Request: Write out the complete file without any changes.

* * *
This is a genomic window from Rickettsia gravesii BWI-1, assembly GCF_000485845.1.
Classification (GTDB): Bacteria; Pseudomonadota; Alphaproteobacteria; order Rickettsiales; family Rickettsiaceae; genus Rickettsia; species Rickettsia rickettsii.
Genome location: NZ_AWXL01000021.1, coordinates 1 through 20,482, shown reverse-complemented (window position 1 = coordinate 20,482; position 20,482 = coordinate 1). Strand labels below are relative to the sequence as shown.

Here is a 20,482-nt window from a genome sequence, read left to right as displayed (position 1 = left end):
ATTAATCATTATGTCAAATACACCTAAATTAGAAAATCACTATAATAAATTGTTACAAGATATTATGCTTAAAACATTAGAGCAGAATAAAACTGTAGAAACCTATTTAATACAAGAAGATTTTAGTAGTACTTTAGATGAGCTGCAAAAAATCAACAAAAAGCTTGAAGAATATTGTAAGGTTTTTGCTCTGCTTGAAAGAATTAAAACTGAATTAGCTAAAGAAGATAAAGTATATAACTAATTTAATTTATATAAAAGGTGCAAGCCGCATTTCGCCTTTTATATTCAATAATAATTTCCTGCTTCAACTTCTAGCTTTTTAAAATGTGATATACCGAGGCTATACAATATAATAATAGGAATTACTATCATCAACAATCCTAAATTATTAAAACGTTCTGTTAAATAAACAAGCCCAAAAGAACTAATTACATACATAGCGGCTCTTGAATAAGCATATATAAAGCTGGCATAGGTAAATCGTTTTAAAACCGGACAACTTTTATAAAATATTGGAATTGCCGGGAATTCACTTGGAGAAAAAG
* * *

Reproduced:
This is a genomic window from Rickettsia gravesii BWI-1, assembly GCF_000485845.1.
Classification (GTDB): Bacteria; Pseudomonadota; Alphaproteobacteria; order Rickettsiales; family Rickettsiaceae; genus Rickettsia; species Rickettsia rickettsii.
Genome location: NZ_AWXL01000021.1, coordinates 1 through 20,482, shown reverse-complemented (window position 1 = coordinate 20,482; position 20,482 = coordinate 1). Strand labels below are relative to the sequence as shown.

Here is a 20,482-nt window from a genome sequence, read left to right as displayed (position 1 = left end):
ATTAATCATTATGTCAAATACACCTAAATTAGAAAATCACTATAATAAATTGTTACAAGATATTATGCTTAAAACATTAGAGCAGAATAAAACTGTAGAAACCTATTTAATACAAGAAGATTTTAGTAGTACTTTAGATGAGCTGCAAAAAATCAACAAAAAGCTTGAAGAATATTGTAAGGTTTTTGCTCTGCTTGAAAGAATTAAAACTGAATTAGCTAAAGAAGATAAAGTATATAACTAATTTAATTTATATAAAAGGTGCAAGCCGCATTTCGCCTTTTATATTCAATAATAATTTCCTGCTTCAACTTCTAGCTTTTTAAAATGTGATATACCGAGGCTATACAATATAATAATAGGAATTACTATCATCAACAATCCTAAATTATTAAAACGTTCTGTTAAATAAACAAGCCCAAAAGAACTAATTACATACATAGCGGCTCTTGAATAAGCATATATAAAGCTGGCATAGGTAAATCGTTTTAAAACCGGACAACTTTTATAAAATATTGGAATTGCCGGGAATTCACTTGGAGAAAAAG